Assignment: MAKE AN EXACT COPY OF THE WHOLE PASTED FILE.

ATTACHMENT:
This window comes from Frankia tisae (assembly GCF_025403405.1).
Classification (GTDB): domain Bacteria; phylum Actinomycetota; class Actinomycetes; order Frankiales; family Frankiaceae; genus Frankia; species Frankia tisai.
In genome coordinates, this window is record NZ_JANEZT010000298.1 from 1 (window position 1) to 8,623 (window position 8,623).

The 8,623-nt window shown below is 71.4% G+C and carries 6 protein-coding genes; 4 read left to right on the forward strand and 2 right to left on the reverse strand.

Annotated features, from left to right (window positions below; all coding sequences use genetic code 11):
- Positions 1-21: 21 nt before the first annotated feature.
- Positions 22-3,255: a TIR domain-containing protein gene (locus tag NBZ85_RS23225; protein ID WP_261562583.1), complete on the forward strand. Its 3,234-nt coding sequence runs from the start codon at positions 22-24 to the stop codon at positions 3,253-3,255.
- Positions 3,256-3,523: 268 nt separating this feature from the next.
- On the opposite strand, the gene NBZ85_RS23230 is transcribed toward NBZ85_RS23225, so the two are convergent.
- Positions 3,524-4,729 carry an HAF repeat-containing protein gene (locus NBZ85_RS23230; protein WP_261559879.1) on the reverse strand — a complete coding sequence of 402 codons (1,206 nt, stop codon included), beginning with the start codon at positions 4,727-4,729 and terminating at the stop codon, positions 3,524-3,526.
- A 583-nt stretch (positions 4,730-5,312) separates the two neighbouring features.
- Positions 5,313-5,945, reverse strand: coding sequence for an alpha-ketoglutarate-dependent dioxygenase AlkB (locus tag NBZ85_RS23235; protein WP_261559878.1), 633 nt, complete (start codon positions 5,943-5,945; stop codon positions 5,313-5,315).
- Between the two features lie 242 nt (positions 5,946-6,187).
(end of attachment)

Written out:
This window comes from Frankia tisae (assembly GCF_025403405.1).
Classification (GTDB): domain Bacteria; phylum Actinomycetota; class Actinomycetes; order Frankiales; family Frankiaceae; genus Frankia; species Frankia tisai.
In genome coordinates, this window is record NZ_JANEZT010000298.1 from 1 (window position 1) to 8,623 (window position 8,623).

The 8,623-nt window shown below is 71.4% G+C and carries 6 protein-coding genes; 4 read left to right on the forward strand and 2 right to left on the reverse strand.

Annotated features, from left to right (window positions below; all coding sequences use genetic code 11):
- Positions 1-21: 21 nt before the first annotated feature.
- Positions 22-3,255: a TIR domain-containing protein gene (locus tag NBZ85_RS23225; protein ID WP_261562583.1), complete on the forward strand. Its 3,234-nt coding sequence runs from the start codon at positions 22-24 to the stop codon at positions 3,253-3,255.
- Positions 3,256-3,523: 268 nt separating this feature from the next.
- On the opposite strand, the gene NBZ85_RS23230 is transcribed toward NBZ85_RS23225, so the two are convergent.
- Positions 3,524-4,729 carry an HAF repeat-containing protein gene (locus NBZ85_RS23230; protein WP_261559879.1) on the reverse strand — a complete coding sequence of 402 codons (1,206 nt, stop codon included), beginning with the start codon at positions 4,727-4,729 and terminating at the stop codon, positions 3,524-3,526.
- A 583-nt stretch (positions 4,730-5,312) separates the two neighbouring features.
- Positions 5,313-5,945, reverse strand: coding sequence for an alpha-ketoglutarate-dependent dioxygenase AlkB (locus tag NBZ85_RS23235; protein WP_261559878.1), 633 nt, complete (start codon positions 5,943-5,945; stop codon positions 5,313-5,315).
- Between the two features lie 242 nt (positions 5,946-6,187).